Prepare. Prepare. Prepare.
You’re going to be nervous going into this discussion so the better prepared you are, the more effectively you’ll present your case. I’m a big fan of writing down narratives to organize thoughts and to ensure that all material points are being covered. So I highly recommend this for you as well. Write down what you want and the points to support your request. Then create your dialogue on paper. Read it out loud and edit as you speak. Practice until it becomes natural and by the time you have your conversation, you’ll be ready to go.
Make Your Ask.
You’ve done your homework. You know your leverage. You know your number…and you are prepared. Now all you have to do is ask for what you want. This is where professionals get flustered; they ramble and lose their focus – and compromise their position. Take a deep breath and remind to yourself that you are simply reiterating the added value you will be providing to the company and believe that it’s fair to be recognized for it. As you shift into gear, remember your narrative and speak calmly and with conviction. After you are finished saying what you want to say, stop. Below is an example to serve as a starting point for your own point of view:
“Robert, first I’d like to thank you for the opportunity to serve as interim VP of HR. I appreciate the vote of confidence and am really looking forward to leading the group. During this time, I’ll be assuming two roles with one being at a substantially higher level so I wanted to discuss the compensation that will reflect the added responsibilities. I’d like to propose a bonus payout equal to $5,000/month for each month that I’m responsible for the two roles. This number is the delta between my current monthly pay and somewhat below the lowest end of the range for a VP. I think the bonus approach is the right one and the number proposed is fair because it recognizes my responsibility for two functions during the time I am performing them and avoids the need to hire an unknown, more expensive outsourced/contract HR executive.” SILENCE.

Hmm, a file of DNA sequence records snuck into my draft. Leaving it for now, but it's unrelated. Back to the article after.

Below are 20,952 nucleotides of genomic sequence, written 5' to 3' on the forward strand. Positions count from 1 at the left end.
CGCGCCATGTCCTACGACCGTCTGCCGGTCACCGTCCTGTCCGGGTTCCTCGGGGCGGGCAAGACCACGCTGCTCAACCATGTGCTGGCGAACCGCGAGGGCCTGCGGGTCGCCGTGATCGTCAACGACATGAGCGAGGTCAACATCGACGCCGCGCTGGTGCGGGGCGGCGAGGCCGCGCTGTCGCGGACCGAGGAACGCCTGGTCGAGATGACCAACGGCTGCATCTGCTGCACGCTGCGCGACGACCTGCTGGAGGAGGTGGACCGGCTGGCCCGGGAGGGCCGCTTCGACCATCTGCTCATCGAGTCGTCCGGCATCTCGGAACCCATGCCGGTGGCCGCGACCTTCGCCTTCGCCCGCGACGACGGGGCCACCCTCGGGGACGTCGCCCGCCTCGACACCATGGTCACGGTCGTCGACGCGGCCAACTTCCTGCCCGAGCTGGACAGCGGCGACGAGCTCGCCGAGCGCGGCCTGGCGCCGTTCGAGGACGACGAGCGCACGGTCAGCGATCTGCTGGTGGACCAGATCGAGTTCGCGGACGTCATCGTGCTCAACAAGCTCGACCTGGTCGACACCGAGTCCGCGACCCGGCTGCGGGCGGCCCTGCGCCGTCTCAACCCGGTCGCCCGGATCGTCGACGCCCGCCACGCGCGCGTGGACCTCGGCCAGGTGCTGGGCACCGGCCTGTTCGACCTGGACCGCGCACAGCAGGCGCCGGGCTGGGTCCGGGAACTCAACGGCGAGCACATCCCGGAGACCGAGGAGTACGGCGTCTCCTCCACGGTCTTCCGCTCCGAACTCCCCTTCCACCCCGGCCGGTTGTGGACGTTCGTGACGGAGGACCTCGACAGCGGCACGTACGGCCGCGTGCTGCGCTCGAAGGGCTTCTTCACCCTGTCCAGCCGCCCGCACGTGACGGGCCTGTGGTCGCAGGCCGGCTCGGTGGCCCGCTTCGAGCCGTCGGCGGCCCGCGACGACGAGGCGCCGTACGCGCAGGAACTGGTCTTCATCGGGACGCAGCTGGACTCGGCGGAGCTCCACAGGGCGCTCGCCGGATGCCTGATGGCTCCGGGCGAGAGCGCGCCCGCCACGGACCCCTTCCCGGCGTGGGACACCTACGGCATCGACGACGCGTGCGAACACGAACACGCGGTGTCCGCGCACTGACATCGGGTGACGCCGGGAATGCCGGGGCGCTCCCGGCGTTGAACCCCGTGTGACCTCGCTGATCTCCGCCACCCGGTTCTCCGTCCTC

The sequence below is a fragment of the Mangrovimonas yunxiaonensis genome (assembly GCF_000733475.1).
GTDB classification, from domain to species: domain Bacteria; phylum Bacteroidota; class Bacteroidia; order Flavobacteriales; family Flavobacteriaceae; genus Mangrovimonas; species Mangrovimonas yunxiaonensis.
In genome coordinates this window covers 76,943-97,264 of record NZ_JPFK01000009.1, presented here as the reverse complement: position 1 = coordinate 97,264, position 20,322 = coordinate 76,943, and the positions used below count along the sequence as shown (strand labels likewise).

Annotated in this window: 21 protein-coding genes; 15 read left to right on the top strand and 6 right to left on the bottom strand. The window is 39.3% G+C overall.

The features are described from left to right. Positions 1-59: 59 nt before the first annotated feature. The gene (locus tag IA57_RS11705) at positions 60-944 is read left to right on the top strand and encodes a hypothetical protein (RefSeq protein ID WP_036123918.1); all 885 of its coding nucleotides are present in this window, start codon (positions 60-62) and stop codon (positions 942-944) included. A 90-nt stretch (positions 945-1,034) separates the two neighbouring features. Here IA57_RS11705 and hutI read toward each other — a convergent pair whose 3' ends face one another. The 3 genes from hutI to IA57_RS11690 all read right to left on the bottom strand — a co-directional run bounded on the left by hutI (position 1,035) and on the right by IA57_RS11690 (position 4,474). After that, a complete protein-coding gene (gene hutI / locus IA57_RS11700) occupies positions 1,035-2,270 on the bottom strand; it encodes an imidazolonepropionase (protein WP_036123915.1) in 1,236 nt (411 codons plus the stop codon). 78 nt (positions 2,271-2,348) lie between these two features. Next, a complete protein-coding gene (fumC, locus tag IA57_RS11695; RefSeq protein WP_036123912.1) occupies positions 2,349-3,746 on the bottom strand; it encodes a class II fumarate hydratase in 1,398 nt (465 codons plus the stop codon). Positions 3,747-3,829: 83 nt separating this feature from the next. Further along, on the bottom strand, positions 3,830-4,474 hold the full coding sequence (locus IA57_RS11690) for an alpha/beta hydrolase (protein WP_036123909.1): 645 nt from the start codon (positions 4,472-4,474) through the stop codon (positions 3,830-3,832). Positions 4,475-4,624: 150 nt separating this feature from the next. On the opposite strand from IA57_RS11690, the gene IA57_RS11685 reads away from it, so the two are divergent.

Asking for more of anything from an employer is a tough task for most lawyers. But if you want to advance your career, you’ll need to get more comfortable doing it. Having a methodical approach will mitigate the fear and increase the likelihood of success. You won’t always get for what you first ask…and you may not here. But you’ll open the door to give yourself the very best shot at getting what you need.
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Julie Brush, Founder, The Lawyer Whisperer
Thanks for your comment Rafael - so glad you like the column! "SILENCE." at the end of the draft message means "stop talking, stay quiet, don't say anything else."
What does the SILENCE at the end of the draft message mean? Love your work.